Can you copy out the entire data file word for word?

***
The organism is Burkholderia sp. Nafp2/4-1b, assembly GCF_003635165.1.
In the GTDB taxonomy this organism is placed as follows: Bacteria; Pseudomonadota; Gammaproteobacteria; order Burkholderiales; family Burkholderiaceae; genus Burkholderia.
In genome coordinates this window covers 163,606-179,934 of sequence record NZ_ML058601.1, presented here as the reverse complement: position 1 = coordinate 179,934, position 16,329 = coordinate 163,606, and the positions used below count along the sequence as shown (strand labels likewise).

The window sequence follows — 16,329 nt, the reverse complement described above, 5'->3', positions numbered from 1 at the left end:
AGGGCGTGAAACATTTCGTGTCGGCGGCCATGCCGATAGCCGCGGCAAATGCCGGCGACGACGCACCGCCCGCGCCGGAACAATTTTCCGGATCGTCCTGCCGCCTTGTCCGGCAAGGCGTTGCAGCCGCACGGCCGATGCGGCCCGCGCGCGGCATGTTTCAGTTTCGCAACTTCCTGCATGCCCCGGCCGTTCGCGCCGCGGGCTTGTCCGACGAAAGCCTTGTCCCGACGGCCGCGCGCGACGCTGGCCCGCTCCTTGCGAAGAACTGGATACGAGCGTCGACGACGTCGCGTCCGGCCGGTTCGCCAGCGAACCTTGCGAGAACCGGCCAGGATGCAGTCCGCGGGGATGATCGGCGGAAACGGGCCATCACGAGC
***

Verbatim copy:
The organism is Burkholderia sp. Nafp2/4-1b, assembly GCF_003635165.1.
In the GTDB taxonomy this organism is placed as follows: Bacteria; Pseudomonadota; Gammaproteobacteria; order Burkholderiales; family Burkholderiaceae; genus Burkholderia.
In genome coordinates this window covers 163,606-179,934 of sequence record NZ_ML058601.1, presented here as the reverse complement: position 1 = coordinate 179,934, position 16,329 = coordinate 163,606, and the positions used below count along the sequence as shown (strand labels likewise).

The window sequence follows — 16,329 nt, the reverse complement described above, 5'->3', positions numbered from 1 at the left end:
AGGGCGTGAAACATTTCGTGTCGGCGGCCATGCCGATAGCCGCGGCAAATGCCGGCGACGACGCACCGCCCGCGCCGGAACAATTTTCCGGATCGTCCTGCCGCCTTGTCCGGCAAGGCGTTGCAGCCGCACGGCCGATGCGGCCCGCGCGCGGCATGTTTCAGTTTCGCAACTTCCTGCATGCCCCGGCCGTTCGCGCCGCGGGCTTGTCCGACGAAAGCCTTGTCCCGACGGCCGCGCGCGACGCTGGCCCGCTCCTTGCGAAGAACTGGATACGAGCGTCGACGACGTCGCGTCCGGCCGGTTCGCCAGCGAACCTTGCGAGAACCGGCCAGGATGCAGTCCGCGGGGATGATCGGCGGAAACGGGCCATCACGAGC